What is C3PO?
11 May 2012 |
The C3PO research project, which stands for Colourless and Coolerless Components for Low Power Optical Networks, is seeking to address the issue of growing power consumption in optical networks.
To achieve this goal, C3PO is producing a new generation of photonic components, which are designed to be colourless and coolerless, resulting in greater energy efficiency, whilst still enabling bandwidth growth at an affordable price.
Who is taking part in C3PO?
C3PO is a European Commission funded research project, coordinated by University College Cork of the National University of Ireland. Participants in the consortium include Interuniversitair Micro-Elektronica Centrum of Belgium, CONSTELEX Technology Enablers of Greece, ADVA Optical Networking of Germany, Tyndall National Institute of Ireland, as well as CIP Photonics and POLATIS of the UK.
Why are colourless and coolerless photonics important?
With capacity demands growing exponentially, energy consumption is of increasing concern for telecommunications companies. According to C3PO, as capacity increases, power consumption increases super-linearly along with it. This is a necessary cost as optical lasers need to be kept at a controlled temperature to operate accurately. But as a result more power is used to cool optical networks than to run them. C3PO predicts that energy limits will constrain future growth and this will significantly slow down development of the “global knowledge economy”.
By using coolerless components large savings are possible. According to C3PO, a typical large modern internet data and switching centre with 5MWatt power consumption (44 gigawatt-hours a year) can achieve annual communications equipment and air conditioning power savings of up to four gigawatt-hours through the use of photonic components which operate without cooling. At a typical data centre this will reduce energy costs by €500,000 a year.
The colourless aspect of the technology refers to DWDM routers in which lasers must be finely tuned to operate effectively. C3PO is proposing changes in network architecture by adopting reflective modulators, which would be used to modulate the output of an untuned laser, which is less temperature dependent.
Colourless components are designed to be non-wavelength specific, which allows a single component type to operate at any wavelength in a DWDM system. This means that the technology can be universally applied from low-cost and reconfigurable router interfaces for metro networks, down to the end-user optical modems in FTTH/FTTB networks.
Where can the technology be applied?
Colourless and coolerless components can be applied in several areas, including: WDM-PONs, dynamic transport networks and mobile backhaul. C3PO is seeking to develop low-cost reflective photonic components for high capacity WDM-PONs. These are aimed at removing the need for thermoelectrically cooled tuneable lasers, which it is claimed will lead to global annual equipment savings of more than €300 million from data and switching centre applications. Savings would be achieved through the simplification of optical and electronic hardware, a reduced need for thermal management and the removal of manufacturing costs.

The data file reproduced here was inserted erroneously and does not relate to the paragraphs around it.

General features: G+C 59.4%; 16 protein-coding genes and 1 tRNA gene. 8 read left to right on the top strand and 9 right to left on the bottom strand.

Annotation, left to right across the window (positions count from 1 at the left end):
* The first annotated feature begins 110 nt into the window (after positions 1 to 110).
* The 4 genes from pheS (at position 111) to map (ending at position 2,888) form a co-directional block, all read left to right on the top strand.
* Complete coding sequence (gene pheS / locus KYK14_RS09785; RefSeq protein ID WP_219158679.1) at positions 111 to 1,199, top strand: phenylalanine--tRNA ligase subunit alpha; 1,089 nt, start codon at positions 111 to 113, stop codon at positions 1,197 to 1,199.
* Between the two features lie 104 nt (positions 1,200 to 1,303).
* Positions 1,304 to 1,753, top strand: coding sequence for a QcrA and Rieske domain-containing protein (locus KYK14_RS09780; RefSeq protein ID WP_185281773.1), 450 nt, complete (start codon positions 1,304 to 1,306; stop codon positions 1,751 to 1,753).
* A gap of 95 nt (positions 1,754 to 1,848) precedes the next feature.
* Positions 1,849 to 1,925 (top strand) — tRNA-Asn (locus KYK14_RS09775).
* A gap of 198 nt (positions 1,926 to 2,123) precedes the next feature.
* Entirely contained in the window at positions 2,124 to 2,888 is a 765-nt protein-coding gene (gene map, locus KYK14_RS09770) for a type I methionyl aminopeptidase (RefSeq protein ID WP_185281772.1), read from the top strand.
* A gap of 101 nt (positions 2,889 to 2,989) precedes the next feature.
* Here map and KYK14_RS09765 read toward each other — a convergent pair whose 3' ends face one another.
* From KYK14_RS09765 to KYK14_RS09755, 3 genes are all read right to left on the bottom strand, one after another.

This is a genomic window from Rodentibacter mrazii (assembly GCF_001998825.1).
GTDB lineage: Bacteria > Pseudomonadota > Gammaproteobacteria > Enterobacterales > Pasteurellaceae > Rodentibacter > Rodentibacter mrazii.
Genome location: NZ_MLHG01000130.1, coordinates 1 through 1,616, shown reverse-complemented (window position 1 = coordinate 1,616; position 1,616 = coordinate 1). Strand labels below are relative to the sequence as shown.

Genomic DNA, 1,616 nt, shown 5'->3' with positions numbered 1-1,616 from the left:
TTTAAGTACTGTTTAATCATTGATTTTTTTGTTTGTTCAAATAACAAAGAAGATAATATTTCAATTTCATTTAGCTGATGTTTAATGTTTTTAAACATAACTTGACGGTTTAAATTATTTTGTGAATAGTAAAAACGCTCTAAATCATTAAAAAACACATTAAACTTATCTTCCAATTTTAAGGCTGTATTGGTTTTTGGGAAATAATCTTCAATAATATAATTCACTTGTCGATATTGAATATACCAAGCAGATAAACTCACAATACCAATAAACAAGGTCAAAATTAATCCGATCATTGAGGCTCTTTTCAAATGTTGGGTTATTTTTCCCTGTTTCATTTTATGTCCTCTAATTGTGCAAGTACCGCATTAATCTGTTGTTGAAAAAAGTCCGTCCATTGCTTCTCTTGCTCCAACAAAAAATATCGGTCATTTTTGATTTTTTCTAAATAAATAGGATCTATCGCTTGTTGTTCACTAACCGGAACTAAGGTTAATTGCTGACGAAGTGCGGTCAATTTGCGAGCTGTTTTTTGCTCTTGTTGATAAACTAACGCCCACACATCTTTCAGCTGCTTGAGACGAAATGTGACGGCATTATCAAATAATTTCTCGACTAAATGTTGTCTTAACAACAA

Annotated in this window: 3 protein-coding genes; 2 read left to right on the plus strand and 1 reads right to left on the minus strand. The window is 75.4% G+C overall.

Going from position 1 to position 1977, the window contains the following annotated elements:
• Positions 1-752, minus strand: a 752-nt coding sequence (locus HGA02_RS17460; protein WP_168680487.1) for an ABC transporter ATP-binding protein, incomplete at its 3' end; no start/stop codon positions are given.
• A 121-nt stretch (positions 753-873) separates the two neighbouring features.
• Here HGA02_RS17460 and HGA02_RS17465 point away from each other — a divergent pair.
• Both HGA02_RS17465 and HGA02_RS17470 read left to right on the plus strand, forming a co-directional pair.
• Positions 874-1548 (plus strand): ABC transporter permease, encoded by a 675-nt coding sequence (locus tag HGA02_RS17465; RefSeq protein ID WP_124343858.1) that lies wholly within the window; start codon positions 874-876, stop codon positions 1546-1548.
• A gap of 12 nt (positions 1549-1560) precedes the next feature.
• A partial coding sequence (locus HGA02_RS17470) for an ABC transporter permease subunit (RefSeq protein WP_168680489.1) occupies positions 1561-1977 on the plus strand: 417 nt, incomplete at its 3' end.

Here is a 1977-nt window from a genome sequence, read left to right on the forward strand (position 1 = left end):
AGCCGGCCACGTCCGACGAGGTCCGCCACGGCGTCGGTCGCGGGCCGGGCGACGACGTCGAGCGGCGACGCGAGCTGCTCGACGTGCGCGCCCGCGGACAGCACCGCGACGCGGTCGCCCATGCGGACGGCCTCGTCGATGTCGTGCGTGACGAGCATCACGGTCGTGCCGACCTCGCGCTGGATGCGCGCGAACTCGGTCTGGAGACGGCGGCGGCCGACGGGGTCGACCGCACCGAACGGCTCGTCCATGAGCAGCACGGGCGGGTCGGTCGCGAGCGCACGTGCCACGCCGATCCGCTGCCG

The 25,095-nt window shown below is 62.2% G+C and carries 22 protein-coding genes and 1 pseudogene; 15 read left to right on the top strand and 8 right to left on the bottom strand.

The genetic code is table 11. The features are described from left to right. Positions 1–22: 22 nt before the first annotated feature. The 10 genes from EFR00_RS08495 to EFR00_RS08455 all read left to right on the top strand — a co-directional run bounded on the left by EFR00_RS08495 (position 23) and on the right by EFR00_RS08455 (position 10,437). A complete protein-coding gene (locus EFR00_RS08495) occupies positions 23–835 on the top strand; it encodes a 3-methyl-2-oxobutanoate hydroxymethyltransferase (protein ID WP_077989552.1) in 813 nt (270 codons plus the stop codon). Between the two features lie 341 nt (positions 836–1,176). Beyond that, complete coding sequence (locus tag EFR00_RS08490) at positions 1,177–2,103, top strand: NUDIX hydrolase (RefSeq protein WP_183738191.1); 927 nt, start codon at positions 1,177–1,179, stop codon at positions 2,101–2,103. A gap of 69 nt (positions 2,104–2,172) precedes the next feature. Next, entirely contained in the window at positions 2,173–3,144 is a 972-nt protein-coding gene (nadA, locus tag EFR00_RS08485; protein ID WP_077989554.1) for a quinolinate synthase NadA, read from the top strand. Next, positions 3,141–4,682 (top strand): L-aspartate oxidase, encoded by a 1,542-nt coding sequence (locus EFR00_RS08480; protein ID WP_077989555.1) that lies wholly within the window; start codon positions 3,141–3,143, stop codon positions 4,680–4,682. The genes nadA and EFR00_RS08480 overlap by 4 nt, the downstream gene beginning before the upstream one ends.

Dynamic transport networks are a focus area for C3PO, specifically in encouraging a shift in the way transport networks are designed and built. The project aims to exploit IP over DWDM architecture to solve issues related to cost, cooling, requirements and reconfigurability. This includes the development of a new generation of functional, high performance and power-efficient photonic integrated circuits (PICs) relying on the combination of reflective components and multi-wavelength laser modules.
Applications in mobile backhaul are also being considered despite C3PO being focussed on core and access networks. C3PO believes that it can apply the same fundamental photonic, electronic technology from “client to core” through the use of low-cost/high-speed reconfigurable optical links in a passive nature as a solution for mobile or wireless/wireline converged networks.
What are the challenges in creating these components?
The challenge in creating coolerless components involves the cooling requirements of Indium Phosphide, a semi-conductor used in high power and high frequency electronics. An interim step being considered by C3PO is to design semi-cooled components for Indium Phosphide which would operate at 40C to ease cooling requirements and reduce power dissipation. It is thought that alternative semi-conductors may be necessary for fully coolerless operation, and these are being researched in other projects funded alongside C3PO.